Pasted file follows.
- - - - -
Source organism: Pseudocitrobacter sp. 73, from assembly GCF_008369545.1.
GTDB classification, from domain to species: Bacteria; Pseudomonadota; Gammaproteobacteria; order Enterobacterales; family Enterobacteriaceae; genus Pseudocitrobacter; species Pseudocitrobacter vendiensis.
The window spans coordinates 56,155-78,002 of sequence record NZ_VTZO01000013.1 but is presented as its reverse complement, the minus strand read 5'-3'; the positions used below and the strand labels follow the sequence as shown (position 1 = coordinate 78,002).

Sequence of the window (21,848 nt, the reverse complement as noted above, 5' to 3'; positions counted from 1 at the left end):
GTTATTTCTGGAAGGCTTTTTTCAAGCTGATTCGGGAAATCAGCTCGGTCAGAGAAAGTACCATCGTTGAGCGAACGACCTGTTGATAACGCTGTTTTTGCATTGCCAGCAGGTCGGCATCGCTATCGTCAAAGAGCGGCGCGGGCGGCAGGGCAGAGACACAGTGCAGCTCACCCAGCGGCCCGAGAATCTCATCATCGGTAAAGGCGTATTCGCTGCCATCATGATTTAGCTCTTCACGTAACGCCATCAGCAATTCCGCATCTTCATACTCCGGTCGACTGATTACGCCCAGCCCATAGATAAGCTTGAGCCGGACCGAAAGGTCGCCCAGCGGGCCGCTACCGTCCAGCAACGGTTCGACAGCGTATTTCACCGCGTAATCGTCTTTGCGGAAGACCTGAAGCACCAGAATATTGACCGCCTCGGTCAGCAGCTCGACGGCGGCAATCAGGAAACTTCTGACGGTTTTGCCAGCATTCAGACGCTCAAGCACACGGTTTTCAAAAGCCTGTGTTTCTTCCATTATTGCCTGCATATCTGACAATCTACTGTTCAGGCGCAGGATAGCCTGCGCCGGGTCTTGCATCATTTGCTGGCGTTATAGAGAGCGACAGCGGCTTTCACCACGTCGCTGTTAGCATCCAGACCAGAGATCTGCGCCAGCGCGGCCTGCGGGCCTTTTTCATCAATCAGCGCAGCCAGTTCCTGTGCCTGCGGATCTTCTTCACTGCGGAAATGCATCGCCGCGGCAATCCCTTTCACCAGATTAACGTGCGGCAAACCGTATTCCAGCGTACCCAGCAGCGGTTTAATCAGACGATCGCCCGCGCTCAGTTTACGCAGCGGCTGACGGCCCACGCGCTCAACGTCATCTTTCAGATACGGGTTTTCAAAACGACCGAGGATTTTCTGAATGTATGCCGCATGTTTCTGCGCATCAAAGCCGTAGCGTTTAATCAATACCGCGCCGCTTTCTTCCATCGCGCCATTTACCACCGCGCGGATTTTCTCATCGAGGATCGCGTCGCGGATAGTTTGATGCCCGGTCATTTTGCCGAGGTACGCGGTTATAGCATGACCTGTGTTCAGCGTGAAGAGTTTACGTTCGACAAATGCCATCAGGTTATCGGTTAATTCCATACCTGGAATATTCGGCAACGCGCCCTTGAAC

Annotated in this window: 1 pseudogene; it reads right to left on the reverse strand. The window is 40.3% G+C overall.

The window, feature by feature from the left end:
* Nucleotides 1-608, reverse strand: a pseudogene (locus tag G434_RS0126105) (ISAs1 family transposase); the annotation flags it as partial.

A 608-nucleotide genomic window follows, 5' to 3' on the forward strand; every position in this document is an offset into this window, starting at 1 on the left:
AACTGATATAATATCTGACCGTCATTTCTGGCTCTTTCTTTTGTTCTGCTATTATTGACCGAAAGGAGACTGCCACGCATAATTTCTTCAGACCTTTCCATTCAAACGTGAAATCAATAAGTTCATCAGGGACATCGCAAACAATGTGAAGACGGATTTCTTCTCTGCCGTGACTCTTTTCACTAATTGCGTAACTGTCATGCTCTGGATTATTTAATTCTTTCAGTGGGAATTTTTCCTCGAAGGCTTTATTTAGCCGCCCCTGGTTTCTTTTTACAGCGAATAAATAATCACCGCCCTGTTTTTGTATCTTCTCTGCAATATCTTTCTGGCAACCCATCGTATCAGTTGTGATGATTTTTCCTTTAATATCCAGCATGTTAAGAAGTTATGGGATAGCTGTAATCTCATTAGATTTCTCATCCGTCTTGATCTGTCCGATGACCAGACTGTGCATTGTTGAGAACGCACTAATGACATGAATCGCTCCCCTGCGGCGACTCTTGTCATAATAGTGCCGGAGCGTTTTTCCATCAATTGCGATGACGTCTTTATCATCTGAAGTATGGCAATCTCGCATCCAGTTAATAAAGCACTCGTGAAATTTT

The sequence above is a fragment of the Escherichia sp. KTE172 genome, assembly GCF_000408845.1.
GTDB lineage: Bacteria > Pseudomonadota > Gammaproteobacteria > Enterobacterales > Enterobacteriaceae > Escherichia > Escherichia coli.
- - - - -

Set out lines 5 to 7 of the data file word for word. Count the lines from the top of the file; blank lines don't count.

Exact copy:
GTTATTTCTGGAAGGCTTTTTTCAAGCTGATTCGGGAAATCAGCTCGGTCAGAGAAAGTACCATCGTTGAGCGAACGACCTGTTGATAACGCTGTTTTTGCATTGCCAGCAGGTCGGCATCGCTATCGTCAAAGAGCGGCGCGGGCGGCAGGGCAGAGACACAGTGCAGCTCACCCAGCGGCCCGAGAATCTCATCATCGGTAAAGGCGTATTCGCTGCCATCATGATTTAGCTCTTCACGTAACGCCATCAGCAATTCCGCATCTTCATACTCCGGTCGACTGATTACGCCCAGCCCATAGATAAGCTTGAGCCGGACCGAAAGGTCGCCCAGCGGGCCGCTACCGTCCAGCAACGGTTCGACAGCGTATTTCACCGCGTAATCGTCTTTGCGGAAGACCTGAAGCACCAGAATATTGACCGCCTCGGTCAGCAGCTCGACGGCGGCAATCAGGAAACTTCTGACGGTTTTGCCAGCATTCAGACGCTCAAGCACACGGTTTTCAAAAGCCTGTGTTTCTTCCATTATTGCCTGCATATCTGACAATCTACTGTTCAGGCGCAGGATAGCCTGCGCCGGGTCTTGCATCATTTGCTGGCGTTATAGAGAGCGACAGCGGCTTTCACCACGTCGCTGTTAGCATCCAGACCAGAGATCTGCGCCAGCGCGGCCTGCGGGCCTTTTTCATCAATCAGCGCAGCCAGTTCCTGTGCCTGCGGATCTTCTTCACTGCGGAAATGCATCGCCGCGGCAATCCCTTTCACCAGATTAACGTGCGGCAAACCGTATTCCAGCGTACCCAGCAGCGGTTTAATCAGACGATCGCCCGCGCTCAGTTTACGCAGCGGCTGACGGCCCACGCGCTCAACGTCATCTTTCAGATACGGGTTTTCAAAACGACCGAGGATTTTCTGAATGTATGCCGCATGTTTCTGCGCATCAAAGCCGTAGCGTTTAATCAATACCGCGCCGCTTTCTTCCATCGCGCCATTTACCACCGCGCGGATTTTCTCATCGAGGATCGCGTCGCGGATAGTTTGATGCCCGGTCATTTTGCCGAGGTACGCGGTTATAGCATGACCTGTGTTCAGCGTGAAGAGTTTACGTTCGACAAATGCCATCAGGTTATCGGTTAATTCCATACCTGGAATATTCGGCAACGCGCCCTTGAAC

Annotated in this window: 1 pseudogene; it reads right to left on the reverse strand. The window is 40.3% G+C overall.

The window, feature by feature from the left end: